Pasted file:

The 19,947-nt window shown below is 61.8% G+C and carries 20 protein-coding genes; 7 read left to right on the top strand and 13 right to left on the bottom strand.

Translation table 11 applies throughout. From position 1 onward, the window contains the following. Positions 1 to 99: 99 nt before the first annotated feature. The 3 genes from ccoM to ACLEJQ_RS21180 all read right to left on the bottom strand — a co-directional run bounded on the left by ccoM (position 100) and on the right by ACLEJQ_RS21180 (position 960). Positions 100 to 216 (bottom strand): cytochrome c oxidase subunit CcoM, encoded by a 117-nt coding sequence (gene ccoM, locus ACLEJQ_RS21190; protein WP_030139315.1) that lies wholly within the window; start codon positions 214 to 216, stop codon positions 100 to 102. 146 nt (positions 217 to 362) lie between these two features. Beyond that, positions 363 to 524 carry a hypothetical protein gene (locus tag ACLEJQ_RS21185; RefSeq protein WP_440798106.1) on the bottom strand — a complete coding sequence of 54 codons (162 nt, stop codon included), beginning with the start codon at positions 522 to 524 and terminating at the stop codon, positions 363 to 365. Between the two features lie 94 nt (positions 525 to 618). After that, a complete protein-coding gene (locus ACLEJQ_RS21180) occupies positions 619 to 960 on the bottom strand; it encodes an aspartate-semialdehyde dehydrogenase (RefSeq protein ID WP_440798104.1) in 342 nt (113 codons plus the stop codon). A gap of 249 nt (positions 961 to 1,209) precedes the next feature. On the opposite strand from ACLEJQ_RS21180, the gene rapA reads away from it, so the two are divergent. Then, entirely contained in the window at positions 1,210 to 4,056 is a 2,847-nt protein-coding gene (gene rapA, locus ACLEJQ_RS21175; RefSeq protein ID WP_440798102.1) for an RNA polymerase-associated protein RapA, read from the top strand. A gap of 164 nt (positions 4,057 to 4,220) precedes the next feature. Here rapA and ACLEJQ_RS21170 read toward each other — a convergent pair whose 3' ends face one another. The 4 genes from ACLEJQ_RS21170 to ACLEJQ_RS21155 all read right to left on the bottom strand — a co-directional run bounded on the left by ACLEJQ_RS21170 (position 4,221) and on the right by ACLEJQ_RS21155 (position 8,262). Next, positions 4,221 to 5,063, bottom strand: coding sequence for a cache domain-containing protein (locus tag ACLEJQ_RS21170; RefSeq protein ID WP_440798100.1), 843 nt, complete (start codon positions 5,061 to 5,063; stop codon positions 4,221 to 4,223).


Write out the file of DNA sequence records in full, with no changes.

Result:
The 19,947-nt window shown below is 61.8% G+C and carries 20 protein-coding genes; 7 read left to right on the top strand and 13 right to left on the bottom strand.

Translation table 11 applies throughout. From position 1 onward, the window contains the following. Positions 1 to 99: 99 nt before the first annotated feature. The 3 genes from ccoM to ACLEJQ_RS21180 all read right to left on the bottom strand — a co-directional run bounded on the left by ccoM (position 100) and on the right by ACLEJQ_RS21180 (position 960). Positions 100 to 216 (bottom strand): cytochrome c oxidase subunit CcoM, encoded by a 117-nt coding sequence (gene ccoM, locus ACLEJQ_RS21190; protein WP_030139315.1) that lies wholly within the window; start codon positions 214 to 216, stop codon positions 100 to 102. 146 nt (positions 217 to 362) lie between these two features. Beyond that, positions 363 to 524 carry a hypothetical protein gene (locus tag ACLEJQ_RS21185; RefSeq protein WP_440798106.1) on the bottom strand — a complete coding sequence of 54 codons (162 nt, stop codon included), beginning with the start codon at positions 522 to 524 and terminating at the stop codon, positions 363 to 365. Between the two features lie 94 nt (positions 525 to 618). After that, a complete protein-coding gene (locus ACLEJQ_RS21180) occupies positions 619 to 960 on the bottom strand; it encodes an aspartate-semialdehyde dehydrogenase (RefSeq protein ID WP_440798104.1) in 342 nt (113 codons plus the stop codon). A gap of 249 nt (positions 961 to 1,209) precedes the next feature. On the opposite strand from ACLEJQ_RS21180, the gene rapA reads away from it, so the two are divergent. Then, entirely contained in the window at positions 1,210 to 4,056 is a 2,847-nt protein-coding gene (gene rapA, locus ACLEJQ_RS21175; RefSeq protein ID WP_440798102.1) for an RNA polymerase-associated protein RapA, read from the top strand. A gap of 164 nt (positions 4,057 to 4,220) precedes the next feature. Here rapA and ACLEJQ_RS21170 read toward each other — a convergent pair whose 3' ends face one another. The 4 genes from ACLEJQ_RS21170 to ACLEJQ_RS21155 all read right to left on the bottom strand — a co-directional run bounded on the left by ACLEJQ_RS21170 (position 4,221) and on the right by ACLEJQ_RS21155 (position 8,262). Next, positions 4,221 to 5,063, bottom strand: coding sequence for a cache domain-containing protein (locus tag ACLEJQ_RS21170; RefSeq protein ID WP_440798100.1), 843 nt, complete (start codon positions 5,061 to 5,063; stop codon positions 4,221 to 4,223).